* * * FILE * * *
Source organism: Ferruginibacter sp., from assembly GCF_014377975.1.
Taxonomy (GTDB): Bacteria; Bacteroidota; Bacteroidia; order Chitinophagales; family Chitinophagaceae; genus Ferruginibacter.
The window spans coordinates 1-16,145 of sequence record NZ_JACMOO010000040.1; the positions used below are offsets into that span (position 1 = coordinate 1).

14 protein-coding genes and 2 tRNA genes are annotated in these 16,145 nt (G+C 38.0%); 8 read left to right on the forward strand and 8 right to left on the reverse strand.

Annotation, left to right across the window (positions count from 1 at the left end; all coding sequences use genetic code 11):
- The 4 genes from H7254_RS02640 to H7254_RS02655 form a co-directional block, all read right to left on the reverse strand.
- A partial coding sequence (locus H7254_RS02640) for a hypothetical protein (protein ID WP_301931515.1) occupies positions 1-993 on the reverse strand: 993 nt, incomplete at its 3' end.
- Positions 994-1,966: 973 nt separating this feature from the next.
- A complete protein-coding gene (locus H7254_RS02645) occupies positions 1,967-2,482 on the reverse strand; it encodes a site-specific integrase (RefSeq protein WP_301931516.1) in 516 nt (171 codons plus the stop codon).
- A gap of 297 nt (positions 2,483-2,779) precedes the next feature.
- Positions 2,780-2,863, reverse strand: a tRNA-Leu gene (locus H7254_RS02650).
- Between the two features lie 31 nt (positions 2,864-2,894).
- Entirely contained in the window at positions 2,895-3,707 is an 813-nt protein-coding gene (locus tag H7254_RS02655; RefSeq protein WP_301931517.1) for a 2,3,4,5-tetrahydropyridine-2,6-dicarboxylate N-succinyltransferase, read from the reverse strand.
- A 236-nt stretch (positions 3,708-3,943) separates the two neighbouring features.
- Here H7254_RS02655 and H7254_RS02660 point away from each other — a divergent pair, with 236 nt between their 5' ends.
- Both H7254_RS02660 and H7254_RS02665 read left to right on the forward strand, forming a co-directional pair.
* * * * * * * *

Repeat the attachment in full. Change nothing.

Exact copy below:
Source organism: Ferruginibacter sp., from assembly GCF_014377975.1.
Taxonomy (GTDB): Bacteria; Bacteroidota; Bacteroidia; order Chitinophagales; family Chitinophagaceae; genus Ferruginibacter.
The window spans coordinates 1-16,145 of sequence record NZ_JACMOO010000040.1; the positions used below are offsets into that span (position 1 = coordinate 1).

14 protein-coding genes and 2 tRNA genes are annotated in these 16,145 nt (G+C 38.0%); 8 read left to right on the forward strand and 8 right to left on the reverse strand.

Annotation, left to right across the window (positions count from 1 at the left end; all coding sequences use genetic code 11):
- The 4 genes from H7254_RS02640 to H7254_RS02655 form a co-directional block, all read right to left on the reverse strand.
- A partial coding sequence (locus H7254_RS02640) for a hypothetical protein (protein ID WP_301931515.1) occupies positions 1-993 on the reverse strand: 993 nt, incomplete at its 3' end.
- Positions 994-1,966: 973 nt separating this feature from the next.
- A complete protein-coding gene (locus H7254_RS02645) occupies positions 1,967-2,482 on the reverse strand; it encodes a site-specific integrase (RefSeq protein WP_301931516.1) in 516 nt (171 codons plus the stop codon).
- A gap of 297 nt (positions 2,483-2,779) precedes the next feature.
- Positions 2,780-2,863, reverse strand: a tRNA-Leu gene (locus H7254_RS02650).
- Between the two features lie 31 nt (positions 2,864-2,894).
- Entirely contained in the window at positions 2,895-3,707 is an 813-nt protein-coding gene (locus tag H7254_RS02655; RefSeq protein WP_301931517.1) for a 2,3,4,5-tetrahydropyridine-2,6-dicarboxylate N-succinyltransferase, read from the reverse strand.
- A 236-nt stretch (positions 3,708-3,943) separates the two neighbouring features.
- Here H7254_RS02655 and H7254_RS02660 point away from each other — a divergent pair, with 236 nt between their 5' ends.
- Both H7254_RS02660 and H7254_RS02665 read left to right on the forward strand, forming a co-directional pair.